On September 6, 1952, the first TV station in Canada went on the air in Montreal, the French language public broadcaster Radio-Canada CBFT. September 8, saw the first TV broadcast was made from the public broadcaster’s English service, the Canadian Broadcasting Corporation station CBLT
After an inauspicious debut with the station ID, upside down and backwards, the night’s programming began at 7;15 pm and featured a weather forecast, and a puppet sketch.
A “news magazine” was presented with highlights in the development of CBC TV, various speeches by dignitaries including the Prime Minister, a variety show featuring a young genius pianist, Glenn Gould, followed by a half hour with a the Leslie Bell female choir, another variety show from Montreal and then to end the night the half-hour repeat of the 7;30 show was aired starting at 10pm.
Advertisement in the Toronto Star newspaper of Sept.08, 1952
Colour TV would come to Canada on July 1, 1966, although it really didn’t become more common until 1969, and even then was phased in over a few years, with full time colour nationwide available as of 1974.
1. Tiny Toon Adventures
Tiny Toons featured beloved characters such as Babs and Buster Bunny, Elmyra, and Plucky as they attended Acme Looniversity. Any episode featuring Baby Plucky or They Might Be Giants was pure gold. What 90s kid didn’t go around quoting “water go down the hole” or singing “Particle Man” at the top of their lungs?
Animaniacs introduced an enormous cast of characters including the Warner siblings, Yakko, Wakko, and Dot, Slappy Squirrel, The Goodfeathers, Mindy and Buttons, and Pinky and the Brain. The show featured some great parodies (The Goodfeathers were of course a play on “Goodfellas”), but arguably one of the best was Slappy Squirrel’s Woodstock segment that parodied Abbott and Costello’s “Who’s on First?” Who can forget Wakko’s hilarious “potty emergency” or Mindy’s adorable catch phrase, “okay I love you bye bye”?
3. Pinky and the Brain
Pinky and the Brain first appeared on Animaniacs, but were then spun off into their own well-deserved series which followed the two lab mice as they continuously plotted to take over the world. It spawned memorable catch phrases such as “Narf” and “Are you pondering what I’m pondering?,” the latter of which was always answered with a different hilarious answer. Due to Pinky’s idiocy, their plans were always foiled. The Brain might have been better off working alone, but it wouldn’t have been nearly as entertaining.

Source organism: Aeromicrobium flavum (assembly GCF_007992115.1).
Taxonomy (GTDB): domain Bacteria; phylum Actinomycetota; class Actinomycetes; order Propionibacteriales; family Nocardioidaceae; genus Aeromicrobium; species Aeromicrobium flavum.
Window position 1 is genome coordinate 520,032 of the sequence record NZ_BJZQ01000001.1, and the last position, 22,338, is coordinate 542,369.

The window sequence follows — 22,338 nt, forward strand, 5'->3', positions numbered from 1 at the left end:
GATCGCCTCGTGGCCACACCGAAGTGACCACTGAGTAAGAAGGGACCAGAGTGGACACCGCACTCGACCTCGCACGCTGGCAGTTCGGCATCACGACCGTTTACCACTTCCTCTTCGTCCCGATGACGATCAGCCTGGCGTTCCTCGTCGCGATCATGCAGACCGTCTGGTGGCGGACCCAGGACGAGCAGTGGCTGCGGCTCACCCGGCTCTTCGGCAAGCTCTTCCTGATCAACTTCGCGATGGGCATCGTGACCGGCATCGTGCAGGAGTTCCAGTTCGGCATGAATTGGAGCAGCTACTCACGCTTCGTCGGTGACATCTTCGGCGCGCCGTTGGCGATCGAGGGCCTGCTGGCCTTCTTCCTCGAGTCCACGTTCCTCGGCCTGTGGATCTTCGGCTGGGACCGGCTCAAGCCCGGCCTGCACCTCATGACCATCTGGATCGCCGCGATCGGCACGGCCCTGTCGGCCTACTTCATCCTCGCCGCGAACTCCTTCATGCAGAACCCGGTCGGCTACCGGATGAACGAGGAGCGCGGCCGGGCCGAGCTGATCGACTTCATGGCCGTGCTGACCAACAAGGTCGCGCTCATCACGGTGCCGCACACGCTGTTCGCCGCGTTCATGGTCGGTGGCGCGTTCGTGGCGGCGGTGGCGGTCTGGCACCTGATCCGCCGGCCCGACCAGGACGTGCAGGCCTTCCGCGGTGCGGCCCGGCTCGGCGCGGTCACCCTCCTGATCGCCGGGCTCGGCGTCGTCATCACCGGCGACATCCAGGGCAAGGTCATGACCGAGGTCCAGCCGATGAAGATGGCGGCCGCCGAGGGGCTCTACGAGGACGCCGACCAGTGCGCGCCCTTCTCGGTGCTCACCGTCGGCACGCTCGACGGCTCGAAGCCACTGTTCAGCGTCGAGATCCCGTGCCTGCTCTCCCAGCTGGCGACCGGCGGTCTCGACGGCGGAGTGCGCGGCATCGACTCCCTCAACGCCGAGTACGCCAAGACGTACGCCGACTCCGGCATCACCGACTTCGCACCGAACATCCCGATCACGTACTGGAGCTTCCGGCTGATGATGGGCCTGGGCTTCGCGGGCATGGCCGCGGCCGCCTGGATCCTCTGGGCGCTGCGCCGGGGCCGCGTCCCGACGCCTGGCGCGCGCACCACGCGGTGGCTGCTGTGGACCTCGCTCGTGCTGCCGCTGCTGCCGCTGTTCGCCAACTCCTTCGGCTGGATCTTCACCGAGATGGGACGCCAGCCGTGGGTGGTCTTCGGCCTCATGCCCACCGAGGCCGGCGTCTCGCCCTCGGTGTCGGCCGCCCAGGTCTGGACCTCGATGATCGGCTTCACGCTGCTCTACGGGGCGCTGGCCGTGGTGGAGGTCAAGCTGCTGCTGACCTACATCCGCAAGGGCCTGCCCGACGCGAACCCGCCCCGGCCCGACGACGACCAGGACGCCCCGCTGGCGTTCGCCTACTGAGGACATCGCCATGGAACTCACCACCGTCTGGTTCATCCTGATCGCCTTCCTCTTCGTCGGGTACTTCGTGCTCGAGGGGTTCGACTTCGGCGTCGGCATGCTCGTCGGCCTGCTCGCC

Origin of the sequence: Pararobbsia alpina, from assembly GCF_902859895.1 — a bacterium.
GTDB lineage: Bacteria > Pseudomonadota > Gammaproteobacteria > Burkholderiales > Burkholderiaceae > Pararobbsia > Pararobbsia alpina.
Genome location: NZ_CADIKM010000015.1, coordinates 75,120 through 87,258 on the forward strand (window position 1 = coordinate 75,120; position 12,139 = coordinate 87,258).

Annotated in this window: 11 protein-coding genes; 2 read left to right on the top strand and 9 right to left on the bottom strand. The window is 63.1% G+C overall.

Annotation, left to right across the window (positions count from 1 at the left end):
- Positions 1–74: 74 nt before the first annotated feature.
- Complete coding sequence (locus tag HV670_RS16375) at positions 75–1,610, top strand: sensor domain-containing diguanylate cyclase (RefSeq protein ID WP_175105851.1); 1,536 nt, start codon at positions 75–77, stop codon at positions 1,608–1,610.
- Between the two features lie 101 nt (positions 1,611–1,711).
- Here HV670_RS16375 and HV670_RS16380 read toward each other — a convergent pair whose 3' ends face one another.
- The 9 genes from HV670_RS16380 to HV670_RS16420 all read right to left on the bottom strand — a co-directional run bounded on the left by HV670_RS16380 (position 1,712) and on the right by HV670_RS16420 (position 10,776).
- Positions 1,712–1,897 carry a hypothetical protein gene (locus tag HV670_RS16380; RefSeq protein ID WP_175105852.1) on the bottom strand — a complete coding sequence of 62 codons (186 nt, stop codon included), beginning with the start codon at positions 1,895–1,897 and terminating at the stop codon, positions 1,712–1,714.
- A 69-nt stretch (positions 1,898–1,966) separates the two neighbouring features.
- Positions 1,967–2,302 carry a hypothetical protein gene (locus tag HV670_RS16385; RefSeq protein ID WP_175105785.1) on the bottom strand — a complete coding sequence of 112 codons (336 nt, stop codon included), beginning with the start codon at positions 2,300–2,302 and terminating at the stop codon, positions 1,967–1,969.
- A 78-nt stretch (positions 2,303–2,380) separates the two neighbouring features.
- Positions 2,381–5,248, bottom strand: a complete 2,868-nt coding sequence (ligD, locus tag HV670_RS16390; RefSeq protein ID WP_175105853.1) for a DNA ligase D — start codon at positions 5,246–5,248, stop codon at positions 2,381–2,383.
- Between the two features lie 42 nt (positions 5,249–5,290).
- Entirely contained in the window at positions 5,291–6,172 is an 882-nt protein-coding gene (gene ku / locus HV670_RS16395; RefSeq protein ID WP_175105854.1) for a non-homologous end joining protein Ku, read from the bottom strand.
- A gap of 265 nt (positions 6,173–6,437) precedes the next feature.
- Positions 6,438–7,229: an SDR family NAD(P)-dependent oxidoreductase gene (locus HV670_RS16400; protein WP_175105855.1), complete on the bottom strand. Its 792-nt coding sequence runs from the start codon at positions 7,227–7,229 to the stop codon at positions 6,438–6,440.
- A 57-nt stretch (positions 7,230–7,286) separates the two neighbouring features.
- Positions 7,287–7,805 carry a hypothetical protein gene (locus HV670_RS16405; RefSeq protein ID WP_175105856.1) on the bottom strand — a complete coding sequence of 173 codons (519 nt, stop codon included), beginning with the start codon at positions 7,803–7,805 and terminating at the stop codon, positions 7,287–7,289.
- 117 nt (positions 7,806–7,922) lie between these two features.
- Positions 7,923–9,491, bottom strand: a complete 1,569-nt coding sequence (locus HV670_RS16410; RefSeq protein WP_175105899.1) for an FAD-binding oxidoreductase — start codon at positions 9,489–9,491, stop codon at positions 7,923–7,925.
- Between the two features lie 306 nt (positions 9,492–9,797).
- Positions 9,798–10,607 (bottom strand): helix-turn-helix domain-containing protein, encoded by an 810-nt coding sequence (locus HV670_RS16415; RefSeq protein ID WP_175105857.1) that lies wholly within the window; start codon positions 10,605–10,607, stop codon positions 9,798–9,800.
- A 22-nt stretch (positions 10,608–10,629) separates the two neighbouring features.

4. Darkwing Duck
Darkwing Duck follows the adventures of Drake Mallard’s costumed alter-ego as he tries to rid the streets of St. Canard of evil. Darkwing Duck was a cartoonish satire of many superhero tropes, with a great amount of slapstick and happy endings. With the help of his hapless pilot/sidekick Launchpad McQuack and his “spirited” adopted daughter Gosalyn, Darkwing Duck also saves the day. “When there’s trouble, you call DW!”
Doug learned to adjust to a new hometown with the help of his best friend Skeeter, crush Patty, and dog Porkchop. Doug was a kid with a strong imagination who occasionally imagined himself as a superhero named Quailman. When Doug and his friends weren’t at school, they spent their time hanging out at the Honker Burger and listening to their favorite band, The Beets, and their hit song “Killer Tofu.”
Rugrats focused on a group of babies and the hilarious antics they got into when the adults weren’t looking. The leader, Tommy, always sprung himself and friends Chuckie, Phil, and Lil from the play pen with a screwdriver he kept in his diaper. Unfortunately, Tommy’s older cousin Angelica would always get in their way. The popular series spawned two movies and a spinoff. It was also one of the first animated shows to incorporate Jewish holidays with “A Rugrats Passover’ and “A Rugrats Chanukah.”
7. Captain Planet and the Planeteers
Captain Planet was a show about five people from across the globe who were given rings that controlled earth, wind, water, fire, and heart. Together, they defended the world from pollution and other environmental issues usually caused by the Eco-Villains. When they couldn’t handle it themselves, they combined their powers to summon Captain Planet for some extra help. Captain Planet provided a fun and entertaining way for children to learn tips on taking care of the environment.
Recess focused on a group of fourth graders and their favorite part of the school day, recess. The playground was ruled with its own governing system, complete with a king (a sixth grader) and their own set of unwritten laws. The majority of episodes dealt with the leader, TJ, and his friends’ struggle to defend their freedom during recess.
9. Rocko’s Modern Life
Rocko’s Modern Life centered around a wallaby named Rocko and his friends, a heavy-set steer named Heffer, a turtle named Filburt, and his dog Spunky. The series received critical acclaim for its clever humor that often included subtle adult themes. The show follows Rocko as he attempts to navigate life’s various endeavers in his home of O-Town.
10. The Ren & Stimpy Show
Ren & Stimpy has become a cult favorite thanks to its controversial humor that often included violence and sexual innuendo. The series followed a cranky Chihuahua and a simpleminded, cheerful cat as they embarked on various adventures. The cartoon is perhaps best known for catchy tunes “Happy Happy Joy Joy,” and “The Log Song” as well as superhero “Powdered Toast Man.”